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Takeda begins development of COVID-19 plasma therapy

Drug will harness the antibodies of recovered coronavirus patients

Takeda

Takeda has started development of a drug for use against the novel coronavirus – which causes the disease known as COVID-19 – the company said in a statement on Wednesday.

Takeda aims to develop an anti-SARS-CoV-2 polyclonal hyperimmune globin, a plasma-derived drug, which will harness the blood of coronavirus patients who have recovered from their infections.

By using this method, researchers hope to harness the antibodies produced by previous patients as a successful treatment for new patients, with the aim of strengthening their immune systems and reducing the severity of symptoms associated with the novel virus.

According to Takeda, plasma-derived therapies have previously shown efficacy against other severe acute viral respiratory infections, making them a viable treatment option for use against COVID-19.

As well as its research into a plasma-derived drug, which the company has named TAK-888, Takeda will study its marketed and pipeline products to see if they could be effective for the treatment of the novel coronavirus.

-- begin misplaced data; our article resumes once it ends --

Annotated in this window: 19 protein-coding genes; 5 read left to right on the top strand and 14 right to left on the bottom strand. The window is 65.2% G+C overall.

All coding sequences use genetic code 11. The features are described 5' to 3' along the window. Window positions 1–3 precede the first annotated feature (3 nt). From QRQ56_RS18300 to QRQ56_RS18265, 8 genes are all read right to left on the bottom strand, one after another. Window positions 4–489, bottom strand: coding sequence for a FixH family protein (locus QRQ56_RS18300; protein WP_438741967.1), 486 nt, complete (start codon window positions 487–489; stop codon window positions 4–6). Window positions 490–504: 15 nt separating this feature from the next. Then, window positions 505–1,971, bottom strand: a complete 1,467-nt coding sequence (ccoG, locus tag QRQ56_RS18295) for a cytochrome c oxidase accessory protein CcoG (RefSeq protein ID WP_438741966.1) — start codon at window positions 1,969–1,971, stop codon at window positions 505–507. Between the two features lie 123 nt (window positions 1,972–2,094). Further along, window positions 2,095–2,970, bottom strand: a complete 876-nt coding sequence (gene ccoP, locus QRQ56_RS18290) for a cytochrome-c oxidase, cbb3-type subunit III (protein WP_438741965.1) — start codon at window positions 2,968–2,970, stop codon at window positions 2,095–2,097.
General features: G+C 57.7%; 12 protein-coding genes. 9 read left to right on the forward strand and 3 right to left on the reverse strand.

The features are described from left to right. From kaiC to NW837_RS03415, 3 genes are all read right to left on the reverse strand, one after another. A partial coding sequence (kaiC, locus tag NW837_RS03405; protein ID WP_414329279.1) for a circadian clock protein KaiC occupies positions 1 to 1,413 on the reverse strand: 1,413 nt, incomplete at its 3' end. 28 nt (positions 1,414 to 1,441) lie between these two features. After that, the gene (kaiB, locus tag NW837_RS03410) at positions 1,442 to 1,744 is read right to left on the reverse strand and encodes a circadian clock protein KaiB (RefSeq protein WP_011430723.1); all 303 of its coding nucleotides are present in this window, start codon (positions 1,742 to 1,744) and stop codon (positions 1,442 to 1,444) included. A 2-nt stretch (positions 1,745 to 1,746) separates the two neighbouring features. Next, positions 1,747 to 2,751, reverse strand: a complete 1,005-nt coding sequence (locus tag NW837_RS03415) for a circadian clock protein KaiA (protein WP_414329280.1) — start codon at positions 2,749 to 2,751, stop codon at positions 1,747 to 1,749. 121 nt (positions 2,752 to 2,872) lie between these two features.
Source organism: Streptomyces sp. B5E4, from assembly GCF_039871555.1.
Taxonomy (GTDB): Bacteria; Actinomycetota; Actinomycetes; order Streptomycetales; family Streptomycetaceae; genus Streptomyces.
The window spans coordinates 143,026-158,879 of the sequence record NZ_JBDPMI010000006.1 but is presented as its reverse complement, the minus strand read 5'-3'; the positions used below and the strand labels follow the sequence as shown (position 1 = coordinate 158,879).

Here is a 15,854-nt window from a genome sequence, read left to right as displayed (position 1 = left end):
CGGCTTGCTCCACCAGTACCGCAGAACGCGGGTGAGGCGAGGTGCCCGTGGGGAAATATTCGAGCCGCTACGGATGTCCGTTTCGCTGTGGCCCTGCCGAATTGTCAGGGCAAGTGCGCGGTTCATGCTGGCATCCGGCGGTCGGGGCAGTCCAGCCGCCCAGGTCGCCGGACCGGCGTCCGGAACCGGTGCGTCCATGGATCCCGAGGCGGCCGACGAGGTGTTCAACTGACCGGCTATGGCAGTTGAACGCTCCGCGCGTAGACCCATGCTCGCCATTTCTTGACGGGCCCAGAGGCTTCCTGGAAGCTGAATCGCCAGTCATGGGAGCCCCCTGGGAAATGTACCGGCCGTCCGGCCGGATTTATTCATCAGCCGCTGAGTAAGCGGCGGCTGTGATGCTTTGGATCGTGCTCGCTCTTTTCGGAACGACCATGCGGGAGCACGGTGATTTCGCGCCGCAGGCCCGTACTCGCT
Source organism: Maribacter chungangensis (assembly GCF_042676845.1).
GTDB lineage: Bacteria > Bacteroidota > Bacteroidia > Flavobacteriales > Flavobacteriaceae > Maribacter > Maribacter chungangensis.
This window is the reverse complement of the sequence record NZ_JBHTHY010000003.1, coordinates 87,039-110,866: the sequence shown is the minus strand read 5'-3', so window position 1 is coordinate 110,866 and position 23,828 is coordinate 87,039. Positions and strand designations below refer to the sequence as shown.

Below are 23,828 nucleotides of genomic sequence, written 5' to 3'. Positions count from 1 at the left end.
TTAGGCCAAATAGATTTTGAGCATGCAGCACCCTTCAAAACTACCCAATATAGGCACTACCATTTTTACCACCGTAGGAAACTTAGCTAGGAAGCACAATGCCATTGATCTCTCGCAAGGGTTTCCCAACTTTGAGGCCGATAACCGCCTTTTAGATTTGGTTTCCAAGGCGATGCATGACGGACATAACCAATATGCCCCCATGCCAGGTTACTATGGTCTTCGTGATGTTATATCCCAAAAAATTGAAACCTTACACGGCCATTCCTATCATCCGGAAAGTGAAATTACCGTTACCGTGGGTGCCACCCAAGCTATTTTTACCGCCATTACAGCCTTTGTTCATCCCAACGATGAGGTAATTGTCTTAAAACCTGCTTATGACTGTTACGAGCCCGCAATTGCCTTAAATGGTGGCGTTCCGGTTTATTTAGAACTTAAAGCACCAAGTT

“We have identified relevant assets and capabilities across the company and are hopeful that we can expand the treatment options for patients with COVID-19 and the providers caring for them,” said Rajeev Venkayya, president of Takeda’s vaccine business unit and co-lead of the company’s COVID-19 response team.

Takeda has said it is in discussions with a number of national health and regulatory agencies, as well as health care partners in the US, Asia and Europe to expedite the research into TAK-888.

Because of the nature of the experimental drug, Takeda will need access to plasma from people who have recovered from the infection – or who have been vaccinated, once a vaccine has been developed.

Since it appears that a marketed vaccine is some ways off – experts have said it could take at least a year to develop a successful one – Takeda will have to rely on donated plasma from recovered patients for now.

A number of therapeutics are being studied to determine their effectiveness against COVID-19, with the frontrunner undoubtedly being Gilead’s remdesivir. The anti-viral drug is currently being tested in coronavirus patients with severe illness in the US and in China – the epicentre of the outbreak.

China has also approved Roche’s anti-inflammatory drug Actemra (tocilizumab) for the treatment of coronavirus patients with lung complications from the disease, with Roche reportedly donating nearly $2m-worth of the drug to the country.

At the moment, approximately 90,000 people have been infected globally since the beginning of the outbreak, with most of those in China, and around 3,000 have died.

Article by
Lucy Parsons

5th March 2020

From: Research

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